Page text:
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"The Command" is a science fiction story by American writer L. Sprague de Camp. An early treatment of the concept of uplift, it was the first in his Johnny Black series.[1][2] It was first published in the magazine Astounding Science-Fiction for October, 1938,[3][4] and first appeared in book form in the hardcover anthology Modern Masterpieces of Science Fiction (World Publishing Co., 1965;[3][4] reprinted by Hyperion Press, 1974).[4] It later appeared in the paperback anthology Doorway Into Time (Macfadden-Bartell, 1966)[4] and the subsequent de Camp collection The Best of L. Sprague de Camp (Nelson Doubleday, 1978).[3] [4] The story has also been translated into German.[3]

"The Command"
The Command.jpg
Jack Binder's illustration of the
story in Astounding Science-Fiction
AuthorL. Sprague de Camp
CountryUnited States
SeriesJohnny Black
Genre(s)Science fiction
Published inAstounding Science-Fiction
Media typePrint (Magazine)
Publication dateOctober, 1938
Followed by"The Incorrigible"


Plot summaryEdit

Johnny Black is an American black bear, an experimental animal under the care of Professor Methuen at a biological station near the town of Frederiksted on the island of St. Croix in the U.S. Virgin Islands. He has been injected with "a chemical that lowered the resistance of the synapses between his brain cells, making that complicated process called 'thought' about as easy for Johnny's little brain as a man's big one."

At the beginning of the story, hoping to learn more about the science to which he owes his human intelligence, Johnny is reading an encyclopedia article about chemistry. Finding it hard to puzzle through without Professor Methuen's help, he goes for an amble about the station. The station seems unusually quiet. At the cages housing some of the other animals he finds the birds and monkeys chattering away as usual, but the chimpanzee McGinty in a catatonic state. Trotting over to the kitchen in hope of lunch, he finds the cook Honoria Velez in the same condition, and afterwards the station's scientists, including his patron Methuen, equally afflicted. Only nipping or prodding at them induces them into any movement, and that the minimum required to avoid the stimulus.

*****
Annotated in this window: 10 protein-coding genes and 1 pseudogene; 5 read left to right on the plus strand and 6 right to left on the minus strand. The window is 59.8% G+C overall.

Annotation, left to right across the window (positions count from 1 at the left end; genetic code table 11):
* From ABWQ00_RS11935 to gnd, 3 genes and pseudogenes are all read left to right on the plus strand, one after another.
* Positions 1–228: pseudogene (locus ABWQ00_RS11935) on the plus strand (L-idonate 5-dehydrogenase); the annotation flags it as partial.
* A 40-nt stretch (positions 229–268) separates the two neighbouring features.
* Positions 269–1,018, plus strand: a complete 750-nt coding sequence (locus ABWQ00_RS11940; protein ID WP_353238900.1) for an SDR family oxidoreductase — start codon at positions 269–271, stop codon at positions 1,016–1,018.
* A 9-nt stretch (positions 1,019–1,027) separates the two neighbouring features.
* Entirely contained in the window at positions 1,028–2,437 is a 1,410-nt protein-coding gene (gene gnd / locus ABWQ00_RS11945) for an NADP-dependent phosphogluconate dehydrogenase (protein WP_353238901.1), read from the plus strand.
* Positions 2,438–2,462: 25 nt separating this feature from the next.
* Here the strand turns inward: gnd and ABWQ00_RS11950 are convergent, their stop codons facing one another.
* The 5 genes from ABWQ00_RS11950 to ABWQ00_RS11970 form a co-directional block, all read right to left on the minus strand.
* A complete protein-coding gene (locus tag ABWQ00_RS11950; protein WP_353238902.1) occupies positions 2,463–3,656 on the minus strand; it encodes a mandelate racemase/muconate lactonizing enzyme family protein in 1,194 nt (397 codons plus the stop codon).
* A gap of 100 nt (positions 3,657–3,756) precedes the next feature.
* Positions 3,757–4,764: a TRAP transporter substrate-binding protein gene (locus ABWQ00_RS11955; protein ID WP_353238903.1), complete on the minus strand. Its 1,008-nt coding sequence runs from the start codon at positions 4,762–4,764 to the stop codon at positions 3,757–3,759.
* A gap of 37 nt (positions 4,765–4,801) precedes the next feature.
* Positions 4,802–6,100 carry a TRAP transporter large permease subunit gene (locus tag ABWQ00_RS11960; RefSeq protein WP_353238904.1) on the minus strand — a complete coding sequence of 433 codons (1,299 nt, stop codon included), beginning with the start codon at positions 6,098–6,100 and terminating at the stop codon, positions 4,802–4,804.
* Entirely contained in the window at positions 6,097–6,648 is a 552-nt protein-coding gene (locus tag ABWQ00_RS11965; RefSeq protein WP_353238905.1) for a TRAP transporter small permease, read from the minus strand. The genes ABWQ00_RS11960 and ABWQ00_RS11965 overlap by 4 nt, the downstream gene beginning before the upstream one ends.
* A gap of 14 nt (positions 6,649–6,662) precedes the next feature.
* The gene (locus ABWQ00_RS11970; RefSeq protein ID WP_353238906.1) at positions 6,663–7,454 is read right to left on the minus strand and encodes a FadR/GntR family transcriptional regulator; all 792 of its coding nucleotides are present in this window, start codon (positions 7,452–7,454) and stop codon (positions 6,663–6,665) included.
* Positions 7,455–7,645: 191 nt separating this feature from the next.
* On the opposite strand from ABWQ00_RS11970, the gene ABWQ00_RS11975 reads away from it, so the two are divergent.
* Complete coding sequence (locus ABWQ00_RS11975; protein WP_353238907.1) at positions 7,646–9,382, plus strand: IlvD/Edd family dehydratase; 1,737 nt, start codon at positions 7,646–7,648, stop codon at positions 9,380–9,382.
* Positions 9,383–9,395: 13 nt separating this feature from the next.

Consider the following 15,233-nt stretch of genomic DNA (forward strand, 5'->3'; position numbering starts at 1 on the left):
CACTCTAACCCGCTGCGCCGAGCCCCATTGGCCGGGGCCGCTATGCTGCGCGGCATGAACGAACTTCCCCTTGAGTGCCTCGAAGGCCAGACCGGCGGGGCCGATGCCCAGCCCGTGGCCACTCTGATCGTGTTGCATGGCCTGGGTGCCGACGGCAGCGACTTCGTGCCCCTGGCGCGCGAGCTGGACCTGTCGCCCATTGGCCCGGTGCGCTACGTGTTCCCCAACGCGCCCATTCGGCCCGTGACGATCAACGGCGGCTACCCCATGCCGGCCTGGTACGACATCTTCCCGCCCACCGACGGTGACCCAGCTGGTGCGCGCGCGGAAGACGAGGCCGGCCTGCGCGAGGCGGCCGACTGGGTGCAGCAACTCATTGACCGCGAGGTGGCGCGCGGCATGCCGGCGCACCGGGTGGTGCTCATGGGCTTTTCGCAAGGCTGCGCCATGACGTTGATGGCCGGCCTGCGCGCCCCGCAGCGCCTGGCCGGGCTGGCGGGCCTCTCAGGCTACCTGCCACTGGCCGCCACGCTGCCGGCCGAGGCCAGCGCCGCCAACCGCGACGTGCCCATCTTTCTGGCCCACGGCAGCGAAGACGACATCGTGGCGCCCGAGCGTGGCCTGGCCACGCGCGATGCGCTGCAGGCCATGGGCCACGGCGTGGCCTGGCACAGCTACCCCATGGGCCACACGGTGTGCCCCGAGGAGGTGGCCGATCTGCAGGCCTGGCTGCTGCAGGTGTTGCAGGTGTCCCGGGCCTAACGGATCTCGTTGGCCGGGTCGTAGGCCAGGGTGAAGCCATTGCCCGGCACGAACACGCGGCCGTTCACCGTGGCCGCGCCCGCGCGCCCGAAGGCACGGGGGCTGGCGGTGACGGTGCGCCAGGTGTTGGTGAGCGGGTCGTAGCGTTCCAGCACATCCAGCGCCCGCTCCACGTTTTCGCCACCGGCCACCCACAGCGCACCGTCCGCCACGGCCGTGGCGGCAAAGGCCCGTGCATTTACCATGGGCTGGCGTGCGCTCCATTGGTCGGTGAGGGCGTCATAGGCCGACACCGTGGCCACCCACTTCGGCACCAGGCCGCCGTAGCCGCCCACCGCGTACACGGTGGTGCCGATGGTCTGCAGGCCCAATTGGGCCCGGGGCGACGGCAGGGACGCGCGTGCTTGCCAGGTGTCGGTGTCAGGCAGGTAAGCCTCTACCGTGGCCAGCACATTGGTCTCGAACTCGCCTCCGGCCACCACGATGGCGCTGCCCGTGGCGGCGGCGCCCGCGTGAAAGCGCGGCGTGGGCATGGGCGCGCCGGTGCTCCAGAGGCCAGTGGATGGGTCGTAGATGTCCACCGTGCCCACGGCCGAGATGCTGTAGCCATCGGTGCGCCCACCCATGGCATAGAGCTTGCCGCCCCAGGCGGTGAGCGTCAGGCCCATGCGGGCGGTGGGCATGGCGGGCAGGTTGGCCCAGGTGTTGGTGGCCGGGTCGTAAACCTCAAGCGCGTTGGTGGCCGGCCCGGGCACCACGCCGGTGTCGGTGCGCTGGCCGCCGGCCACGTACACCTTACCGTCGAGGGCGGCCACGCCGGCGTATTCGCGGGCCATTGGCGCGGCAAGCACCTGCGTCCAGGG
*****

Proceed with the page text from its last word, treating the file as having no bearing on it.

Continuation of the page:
The only activity Johnny observes in the vicinity is a number of balloons floating up from the laboratory of Bemis, a botanist unpopular among the other biologists. Investigating, he discovers two strange men inflating and releasing the balloons. As part of an experiment of Bemis's, the balloons carry mold samples into the stratosphere to determine the mutational effects on them of cosmic rays. Johnny attempts to greet the men but is shot at and flees. Later, helping himself to some food back at the kitchen, he hears the strangers drive up. He hides as they order Honoria to load supplies into their truck, a demand with which she complies as if hypnotized. The two return to Bemis's with Johnny secretly following, where they meet two other men, one of them Bemis himself. Johnny decides Bemis must be behind whatever is going on. Eavesdropping confirms this: it is one of the botanist's mutated molds, with will-inhibiting effects specific to higher anthropoids, that has afflicted the biological station. Moreover, its influence is spreading. Bemis expects the whole Earth to be affected within a few weeks, whereupon he and his henchmen will take over the world.

After the conspirators part to attend to various errands, Johnny waylays and kills them separately, then breaks into Bemis's desk in search of the antidote he reasons they must have possessed. He discovers a bottle of potassium iodide, a standard fungicide, and two hypodermic syringes. Clumsily, with teeth and claws, he manages to open the bottle and fill one of the syringes, with which he trots back to the station in search of Methuen. But his attempts to inject Methuen and the other victims fail, as they instinctively resist his efforts. Nor can he order them to do it themselves, as the conspirators might have, his ursine mouth and throat being incapable of human speech. Attempting to direct them via sign language or a laboriously typed message fare no better. Johnny is frustrated: "It seemed absurd–even his little bear's sense of humor realized that–that the spell could be broken by a simple command, that he alone in the whole world knew the command, and that he had no way of giving it."